The owner is almost always in at Pennington Quality Market and it shows. Larry Rothwell and his children, Mike and Barbara, make sure the floors are perfectly clean, the aisles are impeccably set and the staff are never too busy to help shoppers. Serving a rural/suburban community just west of Princeton, Pennington shows its commitment to providing the finest in quality, variety and service. The bakery, prepared foods and seafood departments all have a selection comparable to large chain stores, the catering department is as good as any white tablecloth restaurant and the flower shop is better than most dedicated florists. The “PQM Café”, a cross between a British tea house and a New Jersey diner, is crowded with professionals from nearby office buildings during lunch.


Treasure Island, the book, features pirates traveling halfway around the world in search of stolen and buried booty. Treasure Island, the store, searches the world for the latest quality foods. Started in 1963 on the north side of Chicago, and now at seven locations in and around the city, Treasure Island feels like a European market, with wire shelving and only two or three facings for even the most popular items. The produce and meat departments are relatively small but pack in an impressive assortment, including a large selection of organic and natural items. The “Treasure Island Cooking School” works with local and international chefs who understand the importance of creating authentic dishes. Rounding out the service offerings are personal shoppers and same-day delivery.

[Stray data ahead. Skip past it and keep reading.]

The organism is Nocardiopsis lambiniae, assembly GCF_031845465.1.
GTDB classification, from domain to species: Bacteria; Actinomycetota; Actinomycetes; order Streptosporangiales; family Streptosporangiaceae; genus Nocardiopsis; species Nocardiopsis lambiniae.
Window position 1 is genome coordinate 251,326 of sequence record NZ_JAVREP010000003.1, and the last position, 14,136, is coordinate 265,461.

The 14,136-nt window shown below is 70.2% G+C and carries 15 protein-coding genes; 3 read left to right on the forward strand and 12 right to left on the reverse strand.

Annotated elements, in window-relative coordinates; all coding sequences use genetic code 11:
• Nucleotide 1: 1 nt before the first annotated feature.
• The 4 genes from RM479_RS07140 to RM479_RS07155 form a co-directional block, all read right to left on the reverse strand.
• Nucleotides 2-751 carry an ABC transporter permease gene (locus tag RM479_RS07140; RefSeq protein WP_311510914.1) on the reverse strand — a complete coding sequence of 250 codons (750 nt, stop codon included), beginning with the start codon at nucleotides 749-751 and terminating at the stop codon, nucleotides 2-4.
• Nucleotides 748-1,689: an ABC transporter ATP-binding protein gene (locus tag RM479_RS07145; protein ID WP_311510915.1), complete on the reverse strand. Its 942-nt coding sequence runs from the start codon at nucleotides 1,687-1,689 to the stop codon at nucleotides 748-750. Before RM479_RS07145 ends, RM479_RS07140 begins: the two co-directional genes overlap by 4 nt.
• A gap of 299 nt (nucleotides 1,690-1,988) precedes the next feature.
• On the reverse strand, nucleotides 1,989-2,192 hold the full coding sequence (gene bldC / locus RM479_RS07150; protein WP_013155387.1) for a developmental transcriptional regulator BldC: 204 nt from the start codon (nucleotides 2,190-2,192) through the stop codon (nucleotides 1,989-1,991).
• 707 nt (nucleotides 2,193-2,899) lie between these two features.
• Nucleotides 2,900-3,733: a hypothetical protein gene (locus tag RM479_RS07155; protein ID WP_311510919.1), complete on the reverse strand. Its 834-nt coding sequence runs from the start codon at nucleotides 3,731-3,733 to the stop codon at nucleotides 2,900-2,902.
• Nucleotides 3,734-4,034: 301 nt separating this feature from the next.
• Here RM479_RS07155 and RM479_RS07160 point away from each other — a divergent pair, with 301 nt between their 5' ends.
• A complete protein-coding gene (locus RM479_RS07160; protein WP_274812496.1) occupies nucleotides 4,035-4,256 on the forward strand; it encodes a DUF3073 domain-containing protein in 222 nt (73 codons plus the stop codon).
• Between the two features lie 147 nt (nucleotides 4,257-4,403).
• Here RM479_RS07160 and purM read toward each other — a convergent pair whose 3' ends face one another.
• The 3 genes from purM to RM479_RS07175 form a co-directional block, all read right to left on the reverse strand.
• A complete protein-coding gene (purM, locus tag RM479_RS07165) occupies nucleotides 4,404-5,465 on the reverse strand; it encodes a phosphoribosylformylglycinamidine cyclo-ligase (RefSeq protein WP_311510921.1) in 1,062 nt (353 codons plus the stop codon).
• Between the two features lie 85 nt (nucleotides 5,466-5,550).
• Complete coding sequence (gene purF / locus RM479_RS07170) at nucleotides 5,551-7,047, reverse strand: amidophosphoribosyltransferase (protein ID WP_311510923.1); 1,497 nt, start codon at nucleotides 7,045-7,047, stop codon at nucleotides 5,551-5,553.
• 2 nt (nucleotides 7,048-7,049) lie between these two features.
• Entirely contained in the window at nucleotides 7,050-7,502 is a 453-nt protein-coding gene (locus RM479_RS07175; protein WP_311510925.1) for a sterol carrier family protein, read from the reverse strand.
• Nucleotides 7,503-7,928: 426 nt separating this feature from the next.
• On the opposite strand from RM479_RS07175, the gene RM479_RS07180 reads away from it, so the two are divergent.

About an hour east of Montgomery and 15 minutes from the Georgia state line, Opelika is the classic southern town with a historic downtown and even a covered bridge. And, as is fitting, the local grocery store, Wright’s Market, is the classic family-owned and operated community supermarket, with a focus on customer service, selection and family values. People who visit the store can find most southern delicacies at Wright’s Market, such as barbecue, fried chicken, ambrosia, grits and more. Plus, they get friendly service from staff members who work hard to earn their business. Staff in particular make this store stand out. Indeed, there is a large amount of pride among employees at Wright’s Market, and it starts with store cleanliness and continues to cheerful baggers who carry groceries to cars.


Tony Orlando is a well-known American supermarket operator, not just because he runs a great store with a high-end, restaurant-quality catering service, but because he writes extensively about the industry for trade publications and speaks at major industry events. His store features some of the best meat and produce in Ohio and has a top-rated made-from-scratch prepared foods section. On any given day, shoppers can find five or more gourmet entrees plus seasonal soups in this department. Tony O’s also has an aisle of gluten-free products and the store was one of the first supermarkets in the American Midwest to dedicate so much space to the growing gluten-free segment.